According to Sean Ellis, Idaho Farm Bureau Federation Spokesman, farming and agriculture are still the roots of Bear Lake County. The most recent Census of Agriculture for Bear Lake County shows there are 395 farms in Bear Lake County covering 296,959 acres with an average size of 752 acres per farm divided into 48 percent crops and 52 percent livestock, poultry, and products. There are 57 farms that are 1,000 acres or more, which amounts to 14 percent of the total farms.
The Census also shows the total market value of products sold from those crops and livestock, poultry, and products to be $36,514,000 with an average market value of $92,441 per farm.
A 2020 Values by Major Category Report indicates the major tax revenue for the Bear Lake County comes from residential taxes at $735,9791,396, utilities at $157,812,607, and commercial taxes at $64,974,485. However, those are expected to be high. Tax revenue from resources show agricultural at $59,013,064, mining at $99,142, and timber at 86,551, which are significant amounts.
The largest agricultural product in the Bear Lake Valley is cattle and calves, which accounts for 52 percent of sales. This is closely followed by grains, such as wheat, barley, and alfalfa, which accounts for 48 percent of sales.
And, yes, there are still several dairies remaining; however the number has declined over the years. According to Cindy Teuscher of the Bear Lake County Extension Office, four of the dairies have become “organic,” and there are several organic hay and grain producers as well.
According to Albert Johnson, President of the Bear Lake Farm Bureau Association, there are between 15,000 and 18,000 mother cows and calves in the Bear Lake Valley and only around 6,000 full-time residents. Residents are outnumbered 3 to 1 by mother cows, which is an interesting statistic. It also takes a considerable amount of crops or “feed” to feed those cows and the calves they produce.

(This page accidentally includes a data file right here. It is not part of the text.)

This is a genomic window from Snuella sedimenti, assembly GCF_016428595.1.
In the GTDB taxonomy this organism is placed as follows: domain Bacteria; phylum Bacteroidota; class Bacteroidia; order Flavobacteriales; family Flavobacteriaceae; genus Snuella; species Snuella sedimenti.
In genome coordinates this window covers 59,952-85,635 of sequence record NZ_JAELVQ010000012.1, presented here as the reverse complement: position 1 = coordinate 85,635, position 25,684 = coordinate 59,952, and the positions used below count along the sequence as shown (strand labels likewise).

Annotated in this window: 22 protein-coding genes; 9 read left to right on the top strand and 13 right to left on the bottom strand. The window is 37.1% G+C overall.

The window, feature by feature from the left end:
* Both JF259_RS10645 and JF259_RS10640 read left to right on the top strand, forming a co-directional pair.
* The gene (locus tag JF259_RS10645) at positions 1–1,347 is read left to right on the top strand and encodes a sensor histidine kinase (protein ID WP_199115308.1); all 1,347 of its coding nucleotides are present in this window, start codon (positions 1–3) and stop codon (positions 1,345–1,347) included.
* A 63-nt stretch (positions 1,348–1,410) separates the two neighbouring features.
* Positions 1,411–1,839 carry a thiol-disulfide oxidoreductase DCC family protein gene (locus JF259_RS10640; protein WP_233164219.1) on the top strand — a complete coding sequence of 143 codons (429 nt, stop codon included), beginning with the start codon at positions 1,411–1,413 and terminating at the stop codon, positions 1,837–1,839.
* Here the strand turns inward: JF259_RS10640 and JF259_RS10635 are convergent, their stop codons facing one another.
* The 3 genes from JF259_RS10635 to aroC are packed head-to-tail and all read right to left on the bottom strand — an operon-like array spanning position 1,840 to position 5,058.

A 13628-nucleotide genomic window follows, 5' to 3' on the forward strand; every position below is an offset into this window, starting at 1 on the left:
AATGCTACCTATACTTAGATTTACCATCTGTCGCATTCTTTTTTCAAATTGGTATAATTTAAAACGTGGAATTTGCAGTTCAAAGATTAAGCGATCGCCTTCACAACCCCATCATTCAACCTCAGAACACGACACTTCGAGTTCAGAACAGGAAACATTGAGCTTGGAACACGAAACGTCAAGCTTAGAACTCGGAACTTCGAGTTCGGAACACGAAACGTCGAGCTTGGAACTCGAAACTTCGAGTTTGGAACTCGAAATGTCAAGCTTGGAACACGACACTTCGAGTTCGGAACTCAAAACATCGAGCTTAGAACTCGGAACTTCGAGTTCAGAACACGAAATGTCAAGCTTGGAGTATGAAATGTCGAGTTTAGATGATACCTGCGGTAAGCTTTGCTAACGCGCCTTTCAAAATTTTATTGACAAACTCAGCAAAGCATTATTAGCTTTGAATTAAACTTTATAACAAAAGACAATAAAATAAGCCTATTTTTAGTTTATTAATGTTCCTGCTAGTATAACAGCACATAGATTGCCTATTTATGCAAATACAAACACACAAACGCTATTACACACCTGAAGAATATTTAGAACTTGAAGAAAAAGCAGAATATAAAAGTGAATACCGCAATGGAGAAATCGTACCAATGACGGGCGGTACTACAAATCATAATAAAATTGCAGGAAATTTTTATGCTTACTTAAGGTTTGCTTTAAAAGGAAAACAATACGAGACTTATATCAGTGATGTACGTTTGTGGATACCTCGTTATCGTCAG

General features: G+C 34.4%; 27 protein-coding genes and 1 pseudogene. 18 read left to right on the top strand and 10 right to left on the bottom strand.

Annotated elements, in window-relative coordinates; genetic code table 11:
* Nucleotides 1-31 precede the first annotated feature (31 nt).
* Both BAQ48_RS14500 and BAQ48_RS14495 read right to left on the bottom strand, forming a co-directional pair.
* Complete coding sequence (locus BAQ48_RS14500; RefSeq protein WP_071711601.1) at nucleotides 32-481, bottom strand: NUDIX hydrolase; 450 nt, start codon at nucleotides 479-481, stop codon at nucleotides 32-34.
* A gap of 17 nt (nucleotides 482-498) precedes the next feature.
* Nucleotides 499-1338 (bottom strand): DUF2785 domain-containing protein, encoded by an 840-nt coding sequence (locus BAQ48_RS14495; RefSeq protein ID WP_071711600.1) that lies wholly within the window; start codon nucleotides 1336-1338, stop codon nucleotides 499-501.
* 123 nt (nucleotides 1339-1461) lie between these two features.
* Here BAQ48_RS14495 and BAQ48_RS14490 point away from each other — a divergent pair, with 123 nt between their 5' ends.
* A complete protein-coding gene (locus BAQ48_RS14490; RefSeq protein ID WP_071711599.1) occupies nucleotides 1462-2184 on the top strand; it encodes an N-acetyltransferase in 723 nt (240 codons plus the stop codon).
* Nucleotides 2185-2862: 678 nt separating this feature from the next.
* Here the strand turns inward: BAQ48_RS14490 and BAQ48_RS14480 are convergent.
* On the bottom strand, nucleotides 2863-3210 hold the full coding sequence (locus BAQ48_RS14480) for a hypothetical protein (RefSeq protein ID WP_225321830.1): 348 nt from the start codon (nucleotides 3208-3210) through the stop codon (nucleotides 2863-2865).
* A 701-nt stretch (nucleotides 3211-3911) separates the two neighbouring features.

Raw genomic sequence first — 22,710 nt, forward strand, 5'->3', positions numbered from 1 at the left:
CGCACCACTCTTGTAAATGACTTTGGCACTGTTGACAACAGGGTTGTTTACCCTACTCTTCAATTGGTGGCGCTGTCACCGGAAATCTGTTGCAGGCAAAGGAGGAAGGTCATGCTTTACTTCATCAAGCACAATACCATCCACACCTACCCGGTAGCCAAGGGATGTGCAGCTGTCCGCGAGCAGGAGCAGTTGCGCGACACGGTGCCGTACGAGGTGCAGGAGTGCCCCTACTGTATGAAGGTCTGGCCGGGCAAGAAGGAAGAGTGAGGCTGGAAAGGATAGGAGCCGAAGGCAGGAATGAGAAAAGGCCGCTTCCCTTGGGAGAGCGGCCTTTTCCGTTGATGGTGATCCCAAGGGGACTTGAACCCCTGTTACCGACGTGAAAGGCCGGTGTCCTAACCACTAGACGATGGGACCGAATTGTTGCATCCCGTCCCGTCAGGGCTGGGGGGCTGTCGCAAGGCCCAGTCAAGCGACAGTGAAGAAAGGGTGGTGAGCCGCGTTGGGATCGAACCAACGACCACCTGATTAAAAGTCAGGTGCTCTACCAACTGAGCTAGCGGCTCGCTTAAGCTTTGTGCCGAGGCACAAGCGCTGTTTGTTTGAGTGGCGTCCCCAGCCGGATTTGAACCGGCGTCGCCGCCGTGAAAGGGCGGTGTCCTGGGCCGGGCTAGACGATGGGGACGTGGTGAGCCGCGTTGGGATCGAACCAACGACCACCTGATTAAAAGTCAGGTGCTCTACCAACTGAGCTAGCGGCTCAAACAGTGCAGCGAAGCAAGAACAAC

There is an agricultural-supported industry in feeder calves that goes out of this area. As offspring of mother cows, the mother cows will produce a calf every year. Up to 18,000 calves are marketed to feed lots in Colorado or Nebraska and some are fed here.
A high percentage of older cows and cull bulls from this area are shipped to Nebraska. Johnson’s son, Alex, trucks semi-loads of cows and cull bulls to Nebraska every week. Most of that goes out of the stock yards just outside of Montpelier and end up in feed yards or in hamburger stores.
Johnson says there are thousands of tons of wheat and barley produced in the valley as well as alfalfa, grain, and hay. Some of that hay goes to the hay press in Salt Lake City and is cubed and exported to Japan. His own hay crop is hauled to Rock Springs because they can’t grow it there, and several loads go to Arizona.
Quite a bit of organic wheat goes into the organic mill in Cache Valley, and a lot of barley is shipped out of the valley as well.
The alfalfa crops have a higher nutrient content and have a slower growing season here. The quality of these crops is excellent in Bear Lake County.
Johnson says the ability to market products has become easier now because of online marketing. Farmers can go online and sell beef cattle or calves, which he does him self, selling the majority of his crops online. He says, “Advantage comes with modern age.”
Just as a final thought, Johnson says it’s good to know that with agriculture, the money generated is brand new money into the economy, not recirculated money. He says, “When a baby calf is born or when a crop of hay is grown and harvested, it’s new money into the economy, not money that already exists. It increases the tax base and feeds local business. This is an element of agriculture that is sometimes not understood; it’s an advantage to a local economy that is different. We are basically talking about natural resource dollars such as mining, which goes hand in hand with agriculture. They are the base of our economy in Southeast Idaho.”
So, we can firmly say that farming and agriculture are still the roots of Bear Lake County.